First, the bad news.
For the second year, Pale Male and Lola, the now famous red-tailed hawks of Central Park, have failed to reproduce.
That is the anguished conclusion reached yesterday by the New York City chapter of the Audubon Society. Too much time had passed, the society said, since Lola laid eggs early in March in the hawks' 12th-floor nest on the facade of one of the city's most opulent co-ops, at 927 Fifth Avenue, and the eggs are no longer considered viable.
But there is better news not far away on Central Park South.
There, on a 35th-floor perch at Trump Parc, an equally resplendent condominium building at Avenue of the Americas, two younger red-tailed hawks are tending to eggs that are expected to survive and could hatch at any moment.
They are known as Charlotte and Junior, a male that bird experts believe to be Pale Male's offspring. Their struggle to survive and reproduce on an unprotected skyscraper ledge high above Central Park has astonished the city's many ardent hawk watchers.
"Everything is going just swimmingly for those birds," said Marie Winn, the author of "Red-Tails in Love," an account of Pale Male's survival over Central Park since he arrived in 1991. "They have provided a safety net now that things are going badly on Fifth Avenue."
The man behind Trump Parc said the young raptors have good taste.
"They know a lot about location," said Donald Trump, who converted the former Barbizon Plaza Hotel, a 38-story art deco tower, into Trump Parc. Junior and Charlotte's nest is on a decorative ledge near the top of the building with a sweeping view of the park.
"This could only happen to me," said Mr. Trump, adding that he had no intention of interfering with the nest. "I am honored by their choice of my building."
Although much remains unclear about how the two pairs of hawks have selected and adapted to their big city roosts, bird experts say they have moved in for good.
"This is a wild rural species of raptors that have simply colonized Central Park," said John A. Blakeman, a raptor biologist from Ohio who has closely tracked the hawks' behavior.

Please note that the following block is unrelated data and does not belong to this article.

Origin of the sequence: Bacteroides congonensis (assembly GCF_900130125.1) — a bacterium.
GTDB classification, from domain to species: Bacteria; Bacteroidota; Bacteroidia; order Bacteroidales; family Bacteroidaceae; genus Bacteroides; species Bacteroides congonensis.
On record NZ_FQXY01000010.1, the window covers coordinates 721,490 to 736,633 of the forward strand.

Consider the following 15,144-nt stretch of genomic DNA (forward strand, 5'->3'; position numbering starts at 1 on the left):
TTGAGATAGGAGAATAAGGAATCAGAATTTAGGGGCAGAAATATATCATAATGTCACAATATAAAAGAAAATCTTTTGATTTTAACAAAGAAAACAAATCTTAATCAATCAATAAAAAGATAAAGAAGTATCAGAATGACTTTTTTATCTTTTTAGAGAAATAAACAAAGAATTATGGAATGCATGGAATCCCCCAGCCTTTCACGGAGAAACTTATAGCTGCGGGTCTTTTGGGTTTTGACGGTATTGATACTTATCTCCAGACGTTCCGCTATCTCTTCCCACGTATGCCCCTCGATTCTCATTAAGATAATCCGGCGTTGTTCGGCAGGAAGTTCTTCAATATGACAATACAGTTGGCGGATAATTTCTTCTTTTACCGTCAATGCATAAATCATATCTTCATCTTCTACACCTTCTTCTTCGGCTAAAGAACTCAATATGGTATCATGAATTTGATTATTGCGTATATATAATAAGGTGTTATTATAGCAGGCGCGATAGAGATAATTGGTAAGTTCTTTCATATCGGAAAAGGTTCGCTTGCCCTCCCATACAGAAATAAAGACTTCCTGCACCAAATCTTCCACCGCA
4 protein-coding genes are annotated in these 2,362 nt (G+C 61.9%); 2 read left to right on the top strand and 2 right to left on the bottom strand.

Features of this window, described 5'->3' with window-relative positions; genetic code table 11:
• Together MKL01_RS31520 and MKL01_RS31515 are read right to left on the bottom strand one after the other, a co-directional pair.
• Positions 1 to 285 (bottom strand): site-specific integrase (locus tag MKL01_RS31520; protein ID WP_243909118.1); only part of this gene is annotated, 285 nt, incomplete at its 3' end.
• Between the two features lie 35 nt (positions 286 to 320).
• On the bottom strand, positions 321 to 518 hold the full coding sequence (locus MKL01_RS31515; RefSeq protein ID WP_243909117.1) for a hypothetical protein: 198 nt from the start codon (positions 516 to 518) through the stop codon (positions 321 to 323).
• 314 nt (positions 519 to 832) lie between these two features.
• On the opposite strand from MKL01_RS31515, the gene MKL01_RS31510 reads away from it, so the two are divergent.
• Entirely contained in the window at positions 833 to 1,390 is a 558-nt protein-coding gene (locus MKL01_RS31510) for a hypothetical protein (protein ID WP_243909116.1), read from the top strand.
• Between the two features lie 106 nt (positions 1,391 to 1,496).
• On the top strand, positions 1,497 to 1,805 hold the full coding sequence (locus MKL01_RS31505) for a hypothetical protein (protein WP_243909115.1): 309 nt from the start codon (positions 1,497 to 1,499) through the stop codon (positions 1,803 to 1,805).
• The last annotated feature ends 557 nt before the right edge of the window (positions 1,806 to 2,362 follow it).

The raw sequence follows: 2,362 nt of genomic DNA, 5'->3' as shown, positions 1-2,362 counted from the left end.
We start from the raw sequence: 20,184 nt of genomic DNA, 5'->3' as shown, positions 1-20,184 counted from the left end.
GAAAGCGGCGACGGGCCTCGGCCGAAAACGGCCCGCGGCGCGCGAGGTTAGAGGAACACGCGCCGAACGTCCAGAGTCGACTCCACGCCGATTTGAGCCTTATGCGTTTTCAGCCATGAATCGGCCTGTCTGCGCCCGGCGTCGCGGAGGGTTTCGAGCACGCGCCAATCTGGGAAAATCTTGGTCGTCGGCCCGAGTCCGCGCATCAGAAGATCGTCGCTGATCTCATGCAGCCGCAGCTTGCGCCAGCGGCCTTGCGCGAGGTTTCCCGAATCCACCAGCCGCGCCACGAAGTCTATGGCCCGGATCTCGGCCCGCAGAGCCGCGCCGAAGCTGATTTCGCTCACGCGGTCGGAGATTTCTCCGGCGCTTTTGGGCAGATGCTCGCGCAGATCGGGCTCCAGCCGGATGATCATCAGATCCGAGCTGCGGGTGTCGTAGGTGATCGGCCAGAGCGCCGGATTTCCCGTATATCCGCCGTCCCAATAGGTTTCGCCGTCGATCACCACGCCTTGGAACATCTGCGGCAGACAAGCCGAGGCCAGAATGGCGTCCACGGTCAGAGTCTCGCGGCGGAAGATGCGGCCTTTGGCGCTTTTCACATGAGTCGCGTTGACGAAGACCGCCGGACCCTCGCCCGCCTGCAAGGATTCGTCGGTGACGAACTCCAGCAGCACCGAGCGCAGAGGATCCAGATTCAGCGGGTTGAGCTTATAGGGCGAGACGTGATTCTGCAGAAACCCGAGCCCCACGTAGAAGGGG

Junior, also known as Pale Male Jr., bears similarities to the elder Pale Male so striking that his lineage can easily be assumed. Pale Male is known to have sired 26 hawks from the Fifth Avenue nest, and 23 of them survived to fly off on their own.
But Junior is the first to bear offspring from such an elevated and dangerous perch over Central Park. He and Charlotte did so last year in an ordeal that tested the nerves of hawk watchers, if not the hawks themselves.
It happened as the glare of publicity was trained on 927 Fifth Avenue, at the corner of 74th Street, where the nest built by Pale Male and Lola was removed by the co-op board, provoking a groundswell of protest in December 2004, and where the same nest was restored in a protective steel cradle put there by the co-op.
Lola laid eggs in March of last year in the newly restored nest, but those eggs failed to hatch.
About the same time, Charlotte laid two of her own in a flimsy nest on the Trump Parc ledge that she and Junior had pieced together using sticks from Central Park. But at 35 stories above the street, they were buffeted by storms and high winds, the eggs rolled off the ledge, and the nest was destroyed.
Then, Ms. Winn recalled, "It seemed crazy, but Junior just kept building." In short order, a new nest was in place on the same ledge, and Charlotte laid two more eggs. In early June, those eggs produced Big, a female, and Little, her brother, both of which survived. (Young female red-tails are normally heftier than males.)
Although no one can guarantee that the two eggs in the Trump Parc nest will hatch this year, Mr. Blakeman said their prospects are excellent. Junior and Charlotte have fortified their nest against the wind, he said, and hawks that reproduce one year do so the next.
"I fully expect it to be a successful year," Mr. Blakeman said.